The Journalism Skills Academy is set to be launched by the NCTJ in the autumn of 2020.
It will be a platform where anyone can learn journalistic skills, whether they are considering a career in the sector for the first time or have decades of experience.
All levels of journalism education and skills development will be available from one online destination.
The platform will host:
- The NCTJ’s three premier qualifications by distance learning: The Certificate in Foundation Journalism, Diploma in Journalism and the National Qualification in Journalism.
All three will be delivered interactively, with students learning through quizzes, exercises and video. Learners will also have access to online forums and webinars.
The NQJ has never previously been delivered by distance learning and we hope this will help grow the accessibility of this qualification, which has a range of pathways to suit journalists across all sectors.
- Free resources, such as videos, which will introduce basic journalism skills such as: how to write a new story, interview techniques, media ethics and sports reporting.
- A series of specialist courses including media law, podcasting and fact checking, which are designed to help develop mid-career journalists or those whose work would benefit from higher-level journalistic skills.
The NCTJ will work collaboratively with partners in the news media sector and academia to create additional learning packages for journalists working across all platforms.
While the JSA is a primarily a virtual learning space, in-person training courses will – once they can recommence – also be run under the JSA banner.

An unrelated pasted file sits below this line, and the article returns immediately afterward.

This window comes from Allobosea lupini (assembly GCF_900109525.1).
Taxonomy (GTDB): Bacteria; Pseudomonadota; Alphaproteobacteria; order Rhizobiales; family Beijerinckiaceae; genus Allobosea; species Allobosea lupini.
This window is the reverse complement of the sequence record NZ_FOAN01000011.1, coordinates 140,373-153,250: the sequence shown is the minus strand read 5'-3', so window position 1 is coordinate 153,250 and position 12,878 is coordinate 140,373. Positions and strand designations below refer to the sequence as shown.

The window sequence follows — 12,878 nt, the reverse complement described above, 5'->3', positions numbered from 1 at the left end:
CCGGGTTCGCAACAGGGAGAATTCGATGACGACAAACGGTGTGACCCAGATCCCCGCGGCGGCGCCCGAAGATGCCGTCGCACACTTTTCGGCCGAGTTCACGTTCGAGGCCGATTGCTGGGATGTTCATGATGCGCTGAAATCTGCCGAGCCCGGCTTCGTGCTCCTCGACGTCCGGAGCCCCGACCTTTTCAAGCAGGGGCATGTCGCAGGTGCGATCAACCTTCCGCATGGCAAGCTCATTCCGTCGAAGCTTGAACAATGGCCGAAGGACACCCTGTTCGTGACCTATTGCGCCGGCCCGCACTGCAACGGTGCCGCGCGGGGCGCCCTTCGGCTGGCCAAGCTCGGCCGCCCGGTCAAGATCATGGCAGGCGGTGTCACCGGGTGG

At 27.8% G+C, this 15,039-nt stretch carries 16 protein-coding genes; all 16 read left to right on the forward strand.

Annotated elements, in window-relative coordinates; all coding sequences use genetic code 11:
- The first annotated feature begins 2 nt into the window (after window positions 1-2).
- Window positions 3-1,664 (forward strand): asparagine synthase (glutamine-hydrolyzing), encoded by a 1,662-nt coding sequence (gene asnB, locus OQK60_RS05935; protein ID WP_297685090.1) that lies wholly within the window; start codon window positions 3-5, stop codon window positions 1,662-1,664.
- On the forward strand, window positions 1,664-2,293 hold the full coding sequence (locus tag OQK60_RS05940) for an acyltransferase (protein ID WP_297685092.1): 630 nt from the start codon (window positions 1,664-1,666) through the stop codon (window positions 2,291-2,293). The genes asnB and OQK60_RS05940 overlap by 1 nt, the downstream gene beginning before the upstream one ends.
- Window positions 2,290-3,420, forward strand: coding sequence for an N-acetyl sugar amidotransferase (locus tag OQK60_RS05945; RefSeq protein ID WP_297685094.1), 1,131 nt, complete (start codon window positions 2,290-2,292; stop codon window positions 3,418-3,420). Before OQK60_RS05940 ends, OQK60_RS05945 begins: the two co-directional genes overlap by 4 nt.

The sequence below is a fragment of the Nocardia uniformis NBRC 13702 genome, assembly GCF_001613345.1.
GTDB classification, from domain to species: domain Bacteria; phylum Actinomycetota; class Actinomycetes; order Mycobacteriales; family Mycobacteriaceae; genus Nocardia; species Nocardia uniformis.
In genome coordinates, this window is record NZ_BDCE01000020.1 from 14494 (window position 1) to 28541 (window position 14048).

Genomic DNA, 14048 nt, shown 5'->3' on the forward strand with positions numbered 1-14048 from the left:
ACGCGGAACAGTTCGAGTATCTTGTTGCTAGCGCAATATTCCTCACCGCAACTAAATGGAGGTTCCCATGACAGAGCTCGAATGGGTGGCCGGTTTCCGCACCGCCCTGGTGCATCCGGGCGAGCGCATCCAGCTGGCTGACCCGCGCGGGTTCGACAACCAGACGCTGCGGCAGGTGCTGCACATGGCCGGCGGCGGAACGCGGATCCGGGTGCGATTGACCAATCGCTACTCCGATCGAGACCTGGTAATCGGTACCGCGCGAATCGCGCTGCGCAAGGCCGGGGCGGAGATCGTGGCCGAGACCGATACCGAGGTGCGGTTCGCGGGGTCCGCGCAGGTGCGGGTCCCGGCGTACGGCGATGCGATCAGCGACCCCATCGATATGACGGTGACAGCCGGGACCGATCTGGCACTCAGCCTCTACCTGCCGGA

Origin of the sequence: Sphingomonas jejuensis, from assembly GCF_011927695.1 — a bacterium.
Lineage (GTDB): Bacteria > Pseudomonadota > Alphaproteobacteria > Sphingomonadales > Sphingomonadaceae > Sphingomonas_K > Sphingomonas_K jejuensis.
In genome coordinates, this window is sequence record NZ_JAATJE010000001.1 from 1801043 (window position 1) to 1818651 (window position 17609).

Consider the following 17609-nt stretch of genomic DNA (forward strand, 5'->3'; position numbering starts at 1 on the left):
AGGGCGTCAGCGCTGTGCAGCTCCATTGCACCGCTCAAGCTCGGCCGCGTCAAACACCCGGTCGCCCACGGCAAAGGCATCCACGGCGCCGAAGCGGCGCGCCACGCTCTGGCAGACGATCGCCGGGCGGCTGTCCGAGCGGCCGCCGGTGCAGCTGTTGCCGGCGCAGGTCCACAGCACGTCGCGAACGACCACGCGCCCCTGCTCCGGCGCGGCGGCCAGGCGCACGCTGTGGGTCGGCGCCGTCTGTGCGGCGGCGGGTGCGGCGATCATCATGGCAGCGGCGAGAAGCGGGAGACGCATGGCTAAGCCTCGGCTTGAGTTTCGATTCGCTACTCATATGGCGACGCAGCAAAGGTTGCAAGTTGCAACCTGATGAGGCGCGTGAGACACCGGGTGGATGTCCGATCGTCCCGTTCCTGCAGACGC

The JSA will provide an opportunity for people interested in journalism careers to understand the industry better. It will also help news media businesses and individual journalists demonstrate that they are committed to professional practise and learning new skills.
Supporting the initiative, Gavin Allen, head of news output at the BBC, said: “This is a cracking idea from a brilliant organisation which recognises that if you don’t skill up you may as well give up. Journalists aren’t just reporting on an ever-changing world but, like everyone else, having constantly to adapt to it.
“New platforms, new audience opportunities, expectations and demands, new formats, new technological innovations: here’s the chance to engage, learn and improve. And that’s surely what good journalists should always seek to do.”
The NCTJ would be interested to hear from media professionals about their learning needs, as well as from companies wishing to sponsor the work of the JSA.